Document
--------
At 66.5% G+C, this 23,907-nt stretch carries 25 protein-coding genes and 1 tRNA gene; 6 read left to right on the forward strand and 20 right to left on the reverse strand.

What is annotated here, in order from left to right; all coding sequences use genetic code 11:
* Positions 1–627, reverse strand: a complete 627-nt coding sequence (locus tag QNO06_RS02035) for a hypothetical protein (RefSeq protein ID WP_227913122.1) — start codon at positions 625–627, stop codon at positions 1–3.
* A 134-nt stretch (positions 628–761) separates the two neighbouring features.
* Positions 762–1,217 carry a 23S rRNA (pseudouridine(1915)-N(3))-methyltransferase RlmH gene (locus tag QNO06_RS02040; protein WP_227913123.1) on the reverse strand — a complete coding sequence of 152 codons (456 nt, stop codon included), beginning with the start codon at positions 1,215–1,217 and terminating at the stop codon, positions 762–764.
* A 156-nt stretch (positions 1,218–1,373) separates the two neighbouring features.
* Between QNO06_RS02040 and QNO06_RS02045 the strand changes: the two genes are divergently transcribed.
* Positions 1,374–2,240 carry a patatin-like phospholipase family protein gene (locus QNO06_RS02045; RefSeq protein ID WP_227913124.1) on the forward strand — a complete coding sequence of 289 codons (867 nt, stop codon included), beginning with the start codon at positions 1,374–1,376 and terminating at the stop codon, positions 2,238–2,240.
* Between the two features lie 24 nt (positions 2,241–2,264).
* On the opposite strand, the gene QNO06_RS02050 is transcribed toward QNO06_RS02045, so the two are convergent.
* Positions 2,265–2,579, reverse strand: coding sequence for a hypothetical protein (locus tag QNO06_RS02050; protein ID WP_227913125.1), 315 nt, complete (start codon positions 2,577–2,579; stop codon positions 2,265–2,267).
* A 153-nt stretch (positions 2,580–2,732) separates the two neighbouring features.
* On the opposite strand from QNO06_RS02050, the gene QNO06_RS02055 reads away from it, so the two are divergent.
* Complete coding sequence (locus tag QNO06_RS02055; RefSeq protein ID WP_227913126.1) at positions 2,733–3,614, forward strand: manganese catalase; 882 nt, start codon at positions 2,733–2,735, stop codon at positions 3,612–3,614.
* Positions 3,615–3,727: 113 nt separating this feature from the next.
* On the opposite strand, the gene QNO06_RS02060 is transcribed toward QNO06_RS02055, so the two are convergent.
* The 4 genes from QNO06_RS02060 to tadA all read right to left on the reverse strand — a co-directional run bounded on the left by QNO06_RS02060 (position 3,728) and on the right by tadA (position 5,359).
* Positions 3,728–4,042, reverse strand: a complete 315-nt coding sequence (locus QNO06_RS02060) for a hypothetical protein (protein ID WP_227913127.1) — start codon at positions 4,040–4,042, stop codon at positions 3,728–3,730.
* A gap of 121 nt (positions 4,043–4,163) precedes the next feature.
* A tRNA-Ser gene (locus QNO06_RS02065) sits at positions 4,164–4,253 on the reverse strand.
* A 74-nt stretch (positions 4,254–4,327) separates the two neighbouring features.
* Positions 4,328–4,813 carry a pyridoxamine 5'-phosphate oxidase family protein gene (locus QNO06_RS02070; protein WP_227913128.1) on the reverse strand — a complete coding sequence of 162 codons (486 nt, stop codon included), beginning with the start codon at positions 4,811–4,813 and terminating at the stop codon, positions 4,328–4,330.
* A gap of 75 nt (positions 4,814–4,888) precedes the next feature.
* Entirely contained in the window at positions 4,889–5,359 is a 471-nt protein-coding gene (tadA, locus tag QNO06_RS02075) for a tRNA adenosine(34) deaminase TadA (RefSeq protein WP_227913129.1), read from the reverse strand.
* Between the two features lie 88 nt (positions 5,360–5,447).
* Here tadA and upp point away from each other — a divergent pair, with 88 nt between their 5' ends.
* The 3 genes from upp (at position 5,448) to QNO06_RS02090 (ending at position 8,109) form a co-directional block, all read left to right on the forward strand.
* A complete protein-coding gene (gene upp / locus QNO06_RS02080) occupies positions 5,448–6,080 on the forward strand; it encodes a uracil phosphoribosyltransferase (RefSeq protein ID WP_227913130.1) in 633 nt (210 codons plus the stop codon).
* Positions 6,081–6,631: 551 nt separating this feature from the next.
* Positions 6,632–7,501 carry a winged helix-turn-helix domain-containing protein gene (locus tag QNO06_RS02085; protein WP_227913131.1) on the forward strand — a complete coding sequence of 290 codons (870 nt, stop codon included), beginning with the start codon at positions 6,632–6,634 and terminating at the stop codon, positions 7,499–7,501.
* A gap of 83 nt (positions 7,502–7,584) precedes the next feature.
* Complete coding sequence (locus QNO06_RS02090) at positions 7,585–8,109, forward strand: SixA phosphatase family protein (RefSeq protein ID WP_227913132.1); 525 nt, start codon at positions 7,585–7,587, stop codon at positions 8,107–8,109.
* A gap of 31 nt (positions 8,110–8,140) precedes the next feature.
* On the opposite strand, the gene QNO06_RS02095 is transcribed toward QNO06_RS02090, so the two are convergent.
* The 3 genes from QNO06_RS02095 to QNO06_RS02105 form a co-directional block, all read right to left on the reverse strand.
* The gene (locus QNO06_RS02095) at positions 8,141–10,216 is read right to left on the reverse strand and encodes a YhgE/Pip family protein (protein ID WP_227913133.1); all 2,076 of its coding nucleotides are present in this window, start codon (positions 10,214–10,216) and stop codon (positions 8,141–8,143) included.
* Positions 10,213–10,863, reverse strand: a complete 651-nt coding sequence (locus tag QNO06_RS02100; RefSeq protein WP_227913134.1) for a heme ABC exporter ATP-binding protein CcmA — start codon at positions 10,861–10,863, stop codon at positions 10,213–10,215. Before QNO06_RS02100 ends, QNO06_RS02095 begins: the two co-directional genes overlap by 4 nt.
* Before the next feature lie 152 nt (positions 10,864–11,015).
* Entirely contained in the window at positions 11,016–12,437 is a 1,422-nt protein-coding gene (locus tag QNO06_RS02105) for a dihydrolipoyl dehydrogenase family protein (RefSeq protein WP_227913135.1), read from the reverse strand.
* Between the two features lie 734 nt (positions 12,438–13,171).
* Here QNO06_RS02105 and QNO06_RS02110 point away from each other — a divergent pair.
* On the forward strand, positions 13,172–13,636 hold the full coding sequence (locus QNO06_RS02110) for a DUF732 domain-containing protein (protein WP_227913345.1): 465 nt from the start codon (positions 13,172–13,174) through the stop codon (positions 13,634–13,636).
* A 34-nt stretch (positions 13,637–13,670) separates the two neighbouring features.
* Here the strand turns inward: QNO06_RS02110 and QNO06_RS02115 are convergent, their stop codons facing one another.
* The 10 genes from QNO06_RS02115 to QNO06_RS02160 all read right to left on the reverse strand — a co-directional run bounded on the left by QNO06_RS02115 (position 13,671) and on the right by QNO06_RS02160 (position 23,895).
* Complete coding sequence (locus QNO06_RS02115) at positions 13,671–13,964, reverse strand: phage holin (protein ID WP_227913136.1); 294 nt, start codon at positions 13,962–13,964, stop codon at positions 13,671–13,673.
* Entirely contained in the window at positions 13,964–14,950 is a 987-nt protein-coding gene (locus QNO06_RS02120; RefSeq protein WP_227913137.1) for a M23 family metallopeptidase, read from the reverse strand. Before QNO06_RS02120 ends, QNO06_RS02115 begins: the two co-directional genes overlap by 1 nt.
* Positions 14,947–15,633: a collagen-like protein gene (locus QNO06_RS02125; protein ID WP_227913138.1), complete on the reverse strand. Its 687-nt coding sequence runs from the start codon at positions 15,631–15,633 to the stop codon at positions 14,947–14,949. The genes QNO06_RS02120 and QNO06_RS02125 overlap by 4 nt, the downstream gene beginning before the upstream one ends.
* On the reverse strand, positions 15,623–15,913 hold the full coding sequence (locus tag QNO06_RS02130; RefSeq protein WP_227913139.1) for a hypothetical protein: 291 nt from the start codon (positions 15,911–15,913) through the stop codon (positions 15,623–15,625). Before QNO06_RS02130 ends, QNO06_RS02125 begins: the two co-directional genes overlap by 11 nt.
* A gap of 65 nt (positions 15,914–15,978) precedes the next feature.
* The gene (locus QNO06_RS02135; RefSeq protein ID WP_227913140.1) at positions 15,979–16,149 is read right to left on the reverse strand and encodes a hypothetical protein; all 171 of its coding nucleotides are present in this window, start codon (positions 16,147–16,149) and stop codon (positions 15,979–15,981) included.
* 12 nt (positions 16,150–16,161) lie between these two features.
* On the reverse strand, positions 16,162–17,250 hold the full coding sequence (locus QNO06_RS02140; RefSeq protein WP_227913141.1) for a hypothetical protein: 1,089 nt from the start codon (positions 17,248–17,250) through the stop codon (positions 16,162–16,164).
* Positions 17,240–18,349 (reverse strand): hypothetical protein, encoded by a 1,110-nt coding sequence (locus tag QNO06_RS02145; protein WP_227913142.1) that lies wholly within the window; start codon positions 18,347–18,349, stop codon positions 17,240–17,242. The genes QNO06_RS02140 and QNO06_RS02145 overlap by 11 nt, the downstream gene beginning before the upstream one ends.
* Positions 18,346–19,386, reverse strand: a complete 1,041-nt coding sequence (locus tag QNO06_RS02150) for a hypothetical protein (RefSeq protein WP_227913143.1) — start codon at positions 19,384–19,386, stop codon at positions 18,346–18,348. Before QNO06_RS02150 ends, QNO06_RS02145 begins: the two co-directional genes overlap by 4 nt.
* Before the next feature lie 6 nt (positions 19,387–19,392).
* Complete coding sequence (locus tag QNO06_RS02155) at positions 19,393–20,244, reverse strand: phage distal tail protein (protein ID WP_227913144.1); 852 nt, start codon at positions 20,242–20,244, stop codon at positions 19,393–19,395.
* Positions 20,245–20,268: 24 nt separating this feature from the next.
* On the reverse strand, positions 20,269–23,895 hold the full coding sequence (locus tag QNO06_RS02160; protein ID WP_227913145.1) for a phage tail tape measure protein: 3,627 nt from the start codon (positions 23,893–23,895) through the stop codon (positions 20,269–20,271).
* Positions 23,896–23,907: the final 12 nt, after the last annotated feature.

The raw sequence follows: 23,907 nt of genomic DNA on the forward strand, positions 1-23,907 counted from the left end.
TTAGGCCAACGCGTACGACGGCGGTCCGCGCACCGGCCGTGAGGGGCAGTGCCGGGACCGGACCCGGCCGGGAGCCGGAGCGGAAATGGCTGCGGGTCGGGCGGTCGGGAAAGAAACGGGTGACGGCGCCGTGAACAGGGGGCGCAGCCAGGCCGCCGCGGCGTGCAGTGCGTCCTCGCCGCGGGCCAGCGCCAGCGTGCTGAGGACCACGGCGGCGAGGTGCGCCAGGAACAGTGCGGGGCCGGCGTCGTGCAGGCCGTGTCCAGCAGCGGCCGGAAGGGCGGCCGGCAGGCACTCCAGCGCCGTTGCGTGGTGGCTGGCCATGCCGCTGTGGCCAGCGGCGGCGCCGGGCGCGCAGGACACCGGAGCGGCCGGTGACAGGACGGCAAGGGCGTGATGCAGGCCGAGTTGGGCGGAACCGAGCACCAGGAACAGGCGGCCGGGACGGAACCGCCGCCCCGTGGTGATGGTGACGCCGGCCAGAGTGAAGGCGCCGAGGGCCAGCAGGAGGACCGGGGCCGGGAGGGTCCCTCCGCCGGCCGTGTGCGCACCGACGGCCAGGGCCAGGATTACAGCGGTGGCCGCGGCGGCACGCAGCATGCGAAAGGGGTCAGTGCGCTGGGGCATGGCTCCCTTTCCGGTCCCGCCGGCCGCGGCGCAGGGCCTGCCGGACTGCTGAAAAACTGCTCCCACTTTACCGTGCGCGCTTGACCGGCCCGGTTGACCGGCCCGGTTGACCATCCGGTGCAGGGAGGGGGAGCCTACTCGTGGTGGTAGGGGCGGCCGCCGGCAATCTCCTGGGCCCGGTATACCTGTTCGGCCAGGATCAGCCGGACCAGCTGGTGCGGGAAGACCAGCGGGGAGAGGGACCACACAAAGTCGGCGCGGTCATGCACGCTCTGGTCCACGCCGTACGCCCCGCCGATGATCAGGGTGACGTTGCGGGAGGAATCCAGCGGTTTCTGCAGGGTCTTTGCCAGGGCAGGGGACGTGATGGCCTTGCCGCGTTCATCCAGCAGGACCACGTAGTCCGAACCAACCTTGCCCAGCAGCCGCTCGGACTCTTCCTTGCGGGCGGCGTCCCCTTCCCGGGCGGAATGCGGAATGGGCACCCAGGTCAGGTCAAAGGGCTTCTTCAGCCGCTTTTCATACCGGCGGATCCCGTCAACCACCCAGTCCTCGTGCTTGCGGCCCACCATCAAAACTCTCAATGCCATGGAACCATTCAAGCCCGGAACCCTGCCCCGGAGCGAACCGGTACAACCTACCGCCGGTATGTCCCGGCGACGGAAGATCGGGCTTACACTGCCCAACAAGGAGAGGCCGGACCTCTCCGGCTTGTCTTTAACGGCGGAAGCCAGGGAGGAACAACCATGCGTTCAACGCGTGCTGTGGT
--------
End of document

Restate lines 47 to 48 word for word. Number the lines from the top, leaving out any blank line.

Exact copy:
* Entirely contained in the window at positions 13,964–14,950 is a 987-nt protein-coding gene (locus QNO06_RS02120; RefSeq protein WP_227913137.1) for a M23 family metallopeptidase, read from the reverse strand. Before QNO06_RS02120 ends, QNO06_RS02115 begins: the two co-directional genes overlap by 1 nt.
* Positions 14,947–15,633: a collagen-like protein gene (locus QNO06_RS02125; protein ID WP_227913138.1), complete on the reverse strand. Its 687-nt coding sequence runs from the start codon at positions 15,631–15,633 to the stop codon at positions 14,947–14,949. The genes QNO06_RS02120 and QNO06_RS02125 overlap by 4 nt, the downstream gene beginning before the upstream one ends.